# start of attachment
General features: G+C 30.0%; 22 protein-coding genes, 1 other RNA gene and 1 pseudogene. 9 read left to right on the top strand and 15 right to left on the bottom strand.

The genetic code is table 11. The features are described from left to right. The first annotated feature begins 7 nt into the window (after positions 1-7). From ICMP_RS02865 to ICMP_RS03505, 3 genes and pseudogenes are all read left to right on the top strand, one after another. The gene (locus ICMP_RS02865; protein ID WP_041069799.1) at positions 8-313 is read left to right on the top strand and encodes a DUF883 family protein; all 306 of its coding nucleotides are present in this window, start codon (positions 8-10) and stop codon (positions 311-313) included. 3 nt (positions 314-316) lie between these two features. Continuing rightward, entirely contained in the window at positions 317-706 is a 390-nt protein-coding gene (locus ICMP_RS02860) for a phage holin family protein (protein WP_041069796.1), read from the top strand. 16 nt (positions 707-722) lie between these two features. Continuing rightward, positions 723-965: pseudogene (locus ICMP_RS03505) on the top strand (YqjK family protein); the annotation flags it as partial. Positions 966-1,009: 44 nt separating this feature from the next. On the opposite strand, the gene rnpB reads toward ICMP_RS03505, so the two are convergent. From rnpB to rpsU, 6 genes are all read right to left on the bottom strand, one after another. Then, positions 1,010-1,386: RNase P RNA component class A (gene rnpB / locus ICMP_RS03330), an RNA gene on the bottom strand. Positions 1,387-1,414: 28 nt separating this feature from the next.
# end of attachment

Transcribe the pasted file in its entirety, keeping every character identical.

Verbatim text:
General features: G+C 30.0%; 22 protein-coding genes, 1 other RNA gene and 1 pseudogene. 9 read left to right on the top strand and 15 right to left on the bottom strand.

The genetic code is table 11. The features are described from left to right. The first annotated feature begins 7 nt into the window (after positions 1-7). From ICMP_RS02865 to ICMP_RS03505, 3 genes and pseudogenes are all read left to right on the top strand, one after another. The gene (locus ICMP_RS02865; protein ID WP_041069799.1) at positions 8-313 is read left to right on the top strand and encodes a DUF883 family protein; all 306 of its coding nucleotides are present in this window, start codon (positions 8-10) and stop codon (positions 311-313) included. 3 nt (positions 314-316) lie between these two features. Continuing rightward, entirely contained in the window at positions 317-706 is a 390-nt protein-coding gene (locus ICMP_RS02860) for a phage holin family protein (protein WP_041069796.1), read from the top strand. 16 nt (positions 707-722) lie between these two features. Continuing rightward, positions 723-965: pseudogene (locus ICMP_RS03505) on the top strand (YqjK family protein); the annotation flags it as partial. Positions 966-1,009: 44 nt separating this feature from the next. On the opposite strand, the gene rnpB reads toward ICMP_RS03505, so the two are convergent. From rnpB to rpsU, 6 genes are all read right to left on the bottom strand, one after another. Then, positions 1,010-1,386: RNase P RNA component class A (gene rnpB / locus ICMP_RS03330), an RNA gene on the bottom strand. Positions 1,387-1,414: 28 nt separating this feature from the next.